In The News: August 25, 2016

New Federal Tax Regulation That Can Significantly Increase Estate Tax On Participants In Family-Owned Businesses and Farms

Many of our clients and colleagues participate in family businesses. And even those who don’t — know people who do. The material described in this memorandum will be relevant to any family business or farm participants who are at all concerned about estate taxes. Feel free to share this information with others if you think it might be useful.
Background. On August 4, 2016, the U.S. Treasury Department issued proposed regulations under Internal Revenue Code Section 2704 that, when finalized, may substantially increase your wealth transfer taxes by blocking a common estate planning strategy. Essentially, it means that for people with an interest in a family farm or business, the ability to reduce estate tax valuation of the business interests will be significantly impaired. This means more families will pay more estate taxes.
Historically, taxpayers could reduce the value of their taxable estates by placing assets in partnerships, Limited Liability Companies or closely held corporations and claiming lack of marketability and/or lack of control discounts. These discounts typically reduced the value of the ownership interests, for tax purposes, by 15% to 45%.
For example, placing $10 million worth of assets inside a closely-held entity (such as a corporation or LLC) might reduce the value of the estate by $2.5 million to $4.5 million and, given the current 40% estate tax rate, reduce the estate tax payable by as much as $1.8 million.
The IRS has been working on these rules for years. Every informed commentator we’ve heard from says that something close to these proposals will be put in place, as early as December 1, 2016, and in any event, not much after that date. Congressional action is not likely and court challenges will take years to unravel. SO WE BELIEVE THIS IS A REAL ISSUE for many of our clients.
During the election season, tax proposals can be found everywhere. But one proposal that is likely to get serious attention “rolls back” the Federal Tax exclusion from $5.45 Million to $3.5 Million. For Illinois residents, this means the current state threshold of $4 Million would also be reduced. This would dramatically increase the impact of these new regulations.
What Can Be Done About It? Fortunately, families that may be affected have a short window of opportunity to take action before the Section 2704 regulations go into effect. The Treasury Department, for procedural reasons, cannot finalize the regulations until December 2016 at the earliest. In the meantime, we believe you can make gifts or sales to your family taking full advantage of the current law, which allows valuation adjustments.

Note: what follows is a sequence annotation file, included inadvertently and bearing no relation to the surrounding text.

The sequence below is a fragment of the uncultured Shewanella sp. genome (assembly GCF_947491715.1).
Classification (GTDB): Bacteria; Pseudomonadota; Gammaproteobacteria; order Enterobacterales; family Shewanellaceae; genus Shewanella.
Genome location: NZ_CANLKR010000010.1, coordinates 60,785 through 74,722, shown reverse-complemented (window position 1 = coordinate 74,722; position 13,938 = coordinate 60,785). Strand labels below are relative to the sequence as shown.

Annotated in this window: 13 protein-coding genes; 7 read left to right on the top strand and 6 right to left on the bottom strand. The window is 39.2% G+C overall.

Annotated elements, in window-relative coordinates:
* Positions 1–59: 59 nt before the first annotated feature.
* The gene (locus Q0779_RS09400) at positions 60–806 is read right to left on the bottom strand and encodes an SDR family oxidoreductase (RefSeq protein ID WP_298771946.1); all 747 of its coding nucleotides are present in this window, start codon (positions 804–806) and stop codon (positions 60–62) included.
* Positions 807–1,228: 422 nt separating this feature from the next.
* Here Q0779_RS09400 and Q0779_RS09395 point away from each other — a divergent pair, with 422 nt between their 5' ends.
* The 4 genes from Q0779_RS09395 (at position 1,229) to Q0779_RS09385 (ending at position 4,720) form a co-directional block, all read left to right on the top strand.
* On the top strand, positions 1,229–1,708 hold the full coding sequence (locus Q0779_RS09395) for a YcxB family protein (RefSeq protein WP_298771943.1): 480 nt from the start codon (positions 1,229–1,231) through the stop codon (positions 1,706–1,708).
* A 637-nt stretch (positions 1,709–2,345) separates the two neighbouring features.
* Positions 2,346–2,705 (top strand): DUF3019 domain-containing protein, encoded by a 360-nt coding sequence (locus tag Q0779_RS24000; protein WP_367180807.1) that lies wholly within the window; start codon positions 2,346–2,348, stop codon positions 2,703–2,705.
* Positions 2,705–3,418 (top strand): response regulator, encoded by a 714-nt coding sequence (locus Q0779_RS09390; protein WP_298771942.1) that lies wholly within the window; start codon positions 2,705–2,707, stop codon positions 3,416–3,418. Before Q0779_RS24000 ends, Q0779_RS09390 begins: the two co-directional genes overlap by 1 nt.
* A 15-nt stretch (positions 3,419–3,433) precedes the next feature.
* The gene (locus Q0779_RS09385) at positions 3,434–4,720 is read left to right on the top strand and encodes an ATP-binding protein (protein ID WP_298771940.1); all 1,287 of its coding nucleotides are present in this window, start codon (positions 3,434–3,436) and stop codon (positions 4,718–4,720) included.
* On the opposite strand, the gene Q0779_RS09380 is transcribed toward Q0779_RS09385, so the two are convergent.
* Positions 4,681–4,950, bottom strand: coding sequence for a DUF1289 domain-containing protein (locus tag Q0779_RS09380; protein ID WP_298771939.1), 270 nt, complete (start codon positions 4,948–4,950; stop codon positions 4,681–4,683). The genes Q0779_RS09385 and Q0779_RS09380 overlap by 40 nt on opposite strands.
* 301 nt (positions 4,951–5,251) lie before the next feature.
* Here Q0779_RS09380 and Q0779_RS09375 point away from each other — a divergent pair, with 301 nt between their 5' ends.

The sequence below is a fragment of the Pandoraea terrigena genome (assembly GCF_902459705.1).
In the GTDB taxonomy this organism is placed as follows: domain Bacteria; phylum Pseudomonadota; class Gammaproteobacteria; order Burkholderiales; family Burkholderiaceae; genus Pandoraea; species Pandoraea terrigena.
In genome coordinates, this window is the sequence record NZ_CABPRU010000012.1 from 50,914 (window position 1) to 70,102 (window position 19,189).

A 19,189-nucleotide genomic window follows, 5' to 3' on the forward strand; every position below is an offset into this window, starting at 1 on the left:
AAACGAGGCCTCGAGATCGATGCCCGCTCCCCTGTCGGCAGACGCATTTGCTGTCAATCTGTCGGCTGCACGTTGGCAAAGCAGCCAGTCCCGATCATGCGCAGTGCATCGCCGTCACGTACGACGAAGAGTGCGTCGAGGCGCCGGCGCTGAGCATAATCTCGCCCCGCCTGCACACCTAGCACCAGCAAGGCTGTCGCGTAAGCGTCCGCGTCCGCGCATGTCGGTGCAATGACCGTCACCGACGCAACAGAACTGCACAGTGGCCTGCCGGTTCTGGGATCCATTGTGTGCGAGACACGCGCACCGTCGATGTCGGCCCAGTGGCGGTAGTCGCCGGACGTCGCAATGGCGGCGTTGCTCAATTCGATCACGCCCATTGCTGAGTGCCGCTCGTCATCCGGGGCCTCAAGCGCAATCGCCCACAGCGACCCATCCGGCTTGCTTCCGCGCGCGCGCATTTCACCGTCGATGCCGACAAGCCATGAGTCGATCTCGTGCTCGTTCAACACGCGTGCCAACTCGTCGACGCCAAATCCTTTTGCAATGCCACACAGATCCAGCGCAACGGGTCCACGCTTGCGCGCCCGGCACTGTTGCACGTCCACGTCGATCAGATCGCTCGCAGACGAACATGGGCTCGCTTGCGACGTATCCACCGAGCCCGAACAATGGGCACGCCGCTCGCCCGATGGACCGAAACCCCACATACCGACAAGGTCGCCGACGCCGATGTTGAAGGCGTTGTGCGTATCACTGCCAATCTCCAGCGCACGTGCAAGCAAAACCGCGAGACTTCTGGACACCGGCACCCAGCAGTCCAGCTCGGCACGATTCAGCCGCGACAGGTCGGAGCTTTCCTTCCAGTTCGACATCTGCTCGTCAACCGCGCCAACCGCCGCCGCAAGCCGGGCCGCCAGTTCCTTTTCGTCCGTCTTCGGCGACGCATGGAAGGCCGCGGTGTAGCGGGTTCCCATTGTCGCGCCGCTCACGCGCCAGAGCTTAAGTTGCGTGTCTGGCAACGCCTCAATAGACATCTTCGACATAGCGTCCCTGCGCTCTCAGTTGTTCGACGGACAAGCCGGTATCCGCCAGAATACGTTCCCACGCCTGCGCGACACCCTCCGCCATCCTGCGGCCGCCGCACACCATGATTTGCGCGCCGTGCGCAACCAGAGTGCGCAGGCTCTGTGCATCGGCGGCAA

If you are in our Annual Family Heritage Protection (Maintenance) Plan and believe your family farm or business could be affected: We believe your situation calls for attention. For general information, consider signing up for one of our free SEMINARS on the subject. A schedule of times and locations will shortly be posted here. As a member of our Family Heritage Protection (Maintenance) Plan, you can also call our office to schedule a free personal consultation. Having a recent financial statement or asset spreadsheet available will be helpful.
If you are not in our Annual Family Heritage Protection (Maintenance) Plan and you believe you and your family might be impacted by these changes, consider signing up for one of our free SEMINARS on the subject. A schedule of times and locations will shortly be posted here. We can arrange for a preliminary assessment of your situation in a private appointment, for which there will be a fee.
Frankly, because we only have until early December to develop and complete these complex plans, time is at a premium. While we will do all we can to help our friends and clients, it will be a “first to the table” situation.
We will also post, as time allows, other information on this subject here, on our website.
Family Business planning will remain important and feasible. Planning for succession in control and economic interest is a good idea regardless. It is only the estate tax implications that are changing. But these may change plans.
Again, please feel free to share this information.
David M. Frisse, Rick A. Brewster and L. Kaye DeSelms Dent

This letter is offered for educational and informational purposes only. It is not intended as directed legal advice to any person receiving it.

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